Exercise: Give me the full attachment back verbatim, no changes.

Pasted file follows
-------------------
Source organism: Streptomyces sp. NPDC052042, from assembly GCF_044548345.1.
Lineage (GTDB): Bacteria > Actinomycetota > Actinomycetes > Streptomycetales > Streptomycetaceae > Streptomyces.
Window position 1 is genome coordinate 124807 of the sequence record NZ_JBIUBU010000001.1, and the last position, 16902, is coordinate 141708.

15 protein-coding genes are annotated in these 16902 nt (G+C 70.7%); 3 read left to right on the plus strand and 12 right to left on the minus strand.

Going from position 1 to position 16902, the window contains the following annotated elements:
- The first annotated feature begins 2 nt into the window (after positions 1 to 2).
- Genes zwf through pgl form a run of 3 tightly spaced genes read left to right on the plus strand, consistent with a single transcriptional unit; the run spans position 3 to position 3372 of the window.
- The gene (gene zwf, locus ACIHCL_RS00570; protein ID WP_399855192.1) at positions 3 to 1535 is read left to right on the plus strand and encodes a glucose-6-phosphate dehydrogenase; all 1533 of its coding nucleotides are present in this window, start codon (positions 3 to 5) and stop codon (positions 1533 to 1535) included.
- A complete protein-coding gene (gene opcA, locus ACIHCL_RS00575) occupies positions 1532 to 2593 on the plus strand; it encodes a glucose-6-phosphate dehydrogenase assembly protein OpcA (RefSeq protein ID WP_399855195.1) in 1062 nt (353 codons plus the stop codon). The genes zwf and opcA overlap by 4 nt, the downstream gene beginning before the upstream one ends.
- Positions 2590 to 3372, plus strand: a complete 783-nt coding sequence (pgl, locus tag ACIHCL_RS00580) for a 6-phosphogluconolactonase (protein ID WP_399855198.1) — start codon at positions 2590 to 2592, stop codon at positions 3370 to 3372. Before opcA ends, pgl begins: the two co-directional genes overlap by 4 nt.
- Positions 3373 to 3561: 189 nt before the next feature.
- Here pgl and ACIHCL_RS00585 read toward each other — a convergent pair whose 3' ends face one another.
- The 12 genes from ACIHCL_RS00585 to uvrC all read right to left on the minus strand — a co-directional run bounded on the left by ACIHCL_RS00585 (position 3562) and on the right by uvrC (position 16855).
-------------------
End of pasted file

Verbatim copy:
Source organism: Streptomyces sp. NPDC052042, from assembly GCF_044548345.1.
Lineage (GTDB): Bacteria > Actinomycetota > Actinomycetes > Streptomycetales > Streptomycetaceae > Streptomyces.
Window position 1 is genome coordinate 124807 of the sequence record NZ_JBIUBU010000001.1, and the last position, 16902, is coordinate 141708.

15 protein-coding genes are annotated in these 16902 nt (G+C 70.7%); 3 read left to right on the plus strand and 12 right to left on the minus strand.

Going from position 1 to position 16902, the window contains the following annotated elements:
- The first annotated feature begins 2 nt into the window (after positions 1 to 2).
- Genes zwf through pgl form a run of 3 tightly spaced genes read left to right on the plus strand, consistent with a single transcriptional unit; the run spans position 3 to position 3372 of the window.
- The gene (gene zwf, locus ACIHCL_RS00570; protein ID WP_399855192.1) at positions 3 to 1535 is read left to right on the plus strand and encodes a glucose-6-phosphate dehydrogenase; all 1533 of its coding nucleotides are present in this window, start codon (positions 3 to 5) and stop codon (positions 1533 to 1535) included.
- A complete protein-coding gene (gene opcA, locus ACIHCL_RS00575) occupies positions 1532 to 2593 on the plus strand; it encodes a glucose-6-phosphate dehydrogenase assembly protein OpcA (RefSeq protein ID WP_399855195.1) in 1062 nt (353 codons plus the stop codon). The genes zwf and opcA overlap by 4 nt, the downstream gene beginning before the upstream one ends.
- Positions 2590 to 3372, plus strand: a complete 783-nt coding sequence (pgl, locus tag ACIHCL_RS00580) for a 6-phosphogluconolactonase (protein ID WP_399855198.1) — start codon at positions 2590 to 2592, stop codon at positions 3370 to 3372. Before opcA ends, pgl begins: the two co-directional genes overlap by 4 nt.
- Positions 3373 to 3561: 189 nt before the next feature.
- Here pgl and ACIHCL_RS00585 read toward each other — a convergent pair whose 3' ends face one another.
- The 12 genes from ACIHCL_RS00585 to uvrC all read right to left on the minus strand — a co-directional run bounded on the left by ACIHCL_RS00585 (position 3562) and on the right by uvrC (position 16855).